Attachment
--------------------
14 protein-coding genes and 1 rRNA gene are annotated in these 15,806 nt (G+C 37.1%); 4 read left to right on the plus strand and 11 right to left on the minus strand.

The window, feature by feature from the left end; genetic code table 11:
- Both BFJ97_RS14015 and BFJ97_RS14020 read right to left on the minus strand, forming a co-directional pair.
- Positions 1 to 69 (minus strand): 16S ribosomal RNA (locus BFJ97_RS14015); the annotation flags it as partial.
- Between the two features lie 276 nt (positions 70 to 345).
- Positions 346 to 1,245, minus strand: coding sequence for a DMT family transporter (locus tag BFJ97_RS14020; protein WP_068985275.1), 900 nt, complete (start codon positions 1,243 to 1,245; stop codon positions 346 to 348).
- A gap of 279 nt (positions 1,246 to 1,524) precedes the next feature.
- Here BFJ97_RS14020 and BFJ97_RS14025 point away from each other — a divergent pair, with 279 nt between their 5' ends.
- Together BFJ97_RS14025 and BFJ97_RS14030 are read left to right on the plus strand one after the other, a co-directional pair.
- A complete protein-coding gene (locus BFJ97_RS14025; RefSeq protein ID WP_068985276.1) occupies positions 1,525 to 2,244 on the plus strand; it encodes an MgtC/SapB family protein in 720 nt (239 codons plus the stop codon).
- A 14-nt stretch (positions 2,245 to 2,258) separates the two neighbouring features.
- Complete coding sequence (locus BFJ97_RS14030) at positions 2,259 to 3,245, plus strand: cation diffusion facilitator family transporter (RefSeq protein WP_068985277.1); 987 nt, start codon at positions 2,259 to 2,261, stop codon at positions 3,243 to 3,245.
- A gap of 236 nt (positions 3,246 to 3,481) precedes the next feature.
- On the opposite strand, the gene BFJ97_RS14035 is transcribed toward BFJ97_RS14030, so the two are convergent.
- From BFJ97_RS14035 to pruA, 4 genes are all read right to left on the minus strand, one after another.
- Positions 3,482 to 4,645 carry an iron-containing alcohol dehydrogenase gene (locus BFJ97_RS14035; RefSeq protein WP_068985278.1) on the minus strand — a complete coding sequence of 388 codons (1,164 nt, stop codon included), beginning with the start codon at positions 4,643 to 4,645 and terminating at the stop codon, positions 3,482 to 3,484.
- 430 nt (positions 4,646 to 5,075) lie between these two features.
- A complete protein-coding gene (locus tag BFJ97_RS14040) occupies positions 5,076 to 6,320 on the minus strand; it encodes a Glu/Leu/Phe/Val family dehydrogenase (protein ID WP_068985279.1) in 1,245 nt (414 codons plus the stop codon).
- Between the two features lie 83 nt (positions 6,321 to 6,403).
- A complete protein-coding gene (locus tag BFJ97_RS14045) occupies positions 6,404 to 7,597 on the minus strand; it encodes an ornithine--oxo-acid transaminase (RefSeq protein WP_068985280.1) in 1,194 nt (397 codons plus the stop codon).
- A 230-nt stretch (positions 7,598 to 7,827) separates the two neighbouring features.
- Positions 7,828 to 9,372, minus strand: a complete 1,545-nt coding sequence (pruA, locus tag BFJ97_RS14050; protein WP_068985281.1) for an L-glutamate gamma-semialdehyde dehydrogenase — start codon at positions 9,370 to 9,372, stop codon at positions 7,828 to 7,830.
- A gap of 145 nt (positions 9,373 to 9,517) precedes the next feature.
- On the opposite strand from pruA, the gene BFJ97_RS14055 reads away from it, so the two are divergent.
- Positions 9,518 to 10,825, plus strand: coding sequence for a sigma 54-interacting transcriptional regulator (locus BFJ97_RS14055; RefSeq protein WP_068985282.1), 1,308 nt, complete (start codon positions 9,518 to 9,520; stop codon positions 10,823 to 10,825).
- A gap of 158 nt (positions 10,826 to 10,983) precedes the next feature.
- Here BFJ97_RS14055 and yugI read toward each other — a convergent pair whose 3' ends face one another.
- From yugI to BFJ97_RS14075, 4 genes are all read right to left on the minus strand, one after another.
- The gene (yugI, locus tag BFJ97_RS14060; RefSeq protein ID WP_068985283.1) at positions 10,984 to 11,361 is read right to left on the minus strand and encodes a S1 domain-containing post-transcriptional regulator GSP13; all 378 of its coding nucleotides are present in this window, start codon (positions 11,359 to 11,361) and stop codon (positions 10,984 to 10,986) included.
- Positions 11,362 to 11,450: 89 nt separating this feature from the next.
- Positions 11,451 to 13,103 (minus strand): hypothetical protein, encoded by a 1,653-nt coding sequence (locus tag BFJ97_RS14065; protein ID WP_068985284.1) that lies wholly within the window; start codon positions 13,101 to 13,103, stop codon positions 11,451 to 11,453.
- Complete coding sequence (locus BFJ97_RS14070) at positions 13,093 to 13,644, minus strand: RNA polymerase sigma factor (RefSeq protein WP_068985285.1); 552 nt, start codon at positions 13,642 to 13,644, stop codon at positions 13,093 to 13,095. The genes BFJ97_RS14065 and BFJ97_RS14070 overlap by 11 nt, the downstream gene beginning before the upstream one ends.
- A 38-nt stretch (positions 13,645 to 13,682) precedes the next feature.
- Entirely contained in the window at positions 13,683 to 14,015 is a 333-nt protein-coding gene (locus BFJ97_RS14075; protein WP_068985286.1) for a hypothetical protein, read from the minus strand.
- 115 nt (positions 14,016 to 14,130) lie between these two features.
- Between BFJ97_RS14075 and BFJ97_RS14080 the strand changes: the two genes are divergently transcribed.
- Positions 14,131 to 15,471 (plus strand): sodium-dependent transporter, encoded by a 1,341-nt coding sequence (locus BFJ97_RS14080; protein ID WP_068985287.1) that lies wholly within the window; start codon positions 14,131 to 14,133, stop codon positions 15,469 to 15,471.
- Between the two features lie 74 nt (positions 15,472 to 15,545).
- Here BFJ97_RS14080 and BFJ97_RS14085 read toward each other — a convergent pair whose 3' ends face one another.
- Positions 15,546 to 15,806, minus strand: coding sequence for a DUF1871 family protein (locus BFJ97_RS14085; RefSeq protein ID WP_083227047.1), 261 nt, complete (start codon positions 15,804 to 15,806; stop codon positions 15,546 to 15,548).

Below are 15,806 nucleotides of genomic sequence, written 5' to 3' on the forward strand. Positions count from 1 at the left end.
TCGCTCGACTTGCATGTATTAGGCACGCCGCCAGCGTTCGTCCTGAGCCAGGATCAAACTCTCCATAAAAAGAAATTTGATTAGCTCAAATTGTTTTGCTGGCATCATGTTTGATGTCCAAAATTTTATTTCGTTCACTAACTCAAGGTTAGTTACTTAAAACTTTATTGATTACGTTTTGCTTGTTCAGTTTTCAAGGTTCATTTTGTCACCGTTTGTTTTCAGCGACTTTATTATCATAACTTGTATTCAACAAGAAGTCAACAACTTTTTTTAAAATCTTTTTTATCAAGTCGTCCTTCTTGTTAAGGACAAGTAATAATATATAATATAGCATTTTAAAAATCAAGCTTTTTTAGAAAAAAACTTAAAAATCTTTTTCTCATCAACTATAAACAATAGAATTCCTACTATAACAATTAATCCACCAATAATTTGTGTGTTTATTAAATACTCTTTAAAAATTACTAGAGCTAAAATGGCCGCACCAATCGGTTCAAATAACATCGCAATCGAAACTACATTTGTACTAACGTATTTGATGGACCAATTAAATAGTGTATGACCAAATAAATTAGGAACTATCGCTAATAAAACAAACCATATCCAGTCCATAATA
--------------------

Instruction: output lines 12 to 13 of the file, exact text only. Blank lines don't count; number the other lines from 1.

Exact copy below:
- Complete coding sequence (locus BFJ97_RS14030) at positions 2,259 to 3,245, plus strand: cation diffusion facilitator family transporter (RefSeq protein WP_068985277.1); 987 nt, start codon at positions 2,259 to 2,261, stop codon at positions 3,243 to 3,245.
- A gap of 236 nt (positions 3,246 to 3,481) precedes the next feature.